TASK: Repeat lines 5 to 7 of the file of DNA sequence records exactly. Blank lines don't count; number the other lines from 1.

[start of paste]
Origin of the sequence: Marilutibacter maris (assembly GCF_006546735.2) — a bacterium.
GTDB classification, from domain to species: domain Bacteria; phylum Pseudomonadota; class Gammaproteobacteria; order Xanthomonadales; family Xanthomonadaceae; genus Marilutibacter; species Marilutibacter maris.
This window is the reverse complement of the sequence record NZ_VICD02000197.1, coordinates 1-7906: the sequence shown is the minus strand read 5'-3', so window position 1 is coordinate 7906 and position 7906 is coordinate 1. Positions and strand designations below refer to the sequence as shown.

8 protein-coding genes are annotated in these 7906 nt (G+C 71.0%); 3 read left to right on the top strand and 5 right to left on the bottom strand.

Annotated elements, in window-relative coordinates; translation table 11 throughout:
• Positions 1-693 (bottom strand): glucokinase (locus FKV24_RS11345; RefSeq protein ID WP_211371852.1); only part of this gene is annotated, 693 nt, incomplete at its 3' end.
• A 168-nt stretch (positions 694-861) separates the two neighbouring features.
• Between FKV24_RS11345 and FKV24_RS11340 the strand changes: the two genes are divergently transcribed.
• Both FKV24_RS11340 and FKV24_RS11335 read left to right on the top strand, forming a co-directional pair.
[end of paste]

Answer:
Annotated elements, in window-relative coordinates; translation table 11 throughout:
• Positions 1-693 (bottom strand): glucokinase (locus FKV24_RS11345; RefSeq protein ID WP_211371852.1); only part of this gene is annotated, 693 nt, incomplete at its 3' end.
• A 168-nt stretch (positions 694-861) separates the two neighbouring features.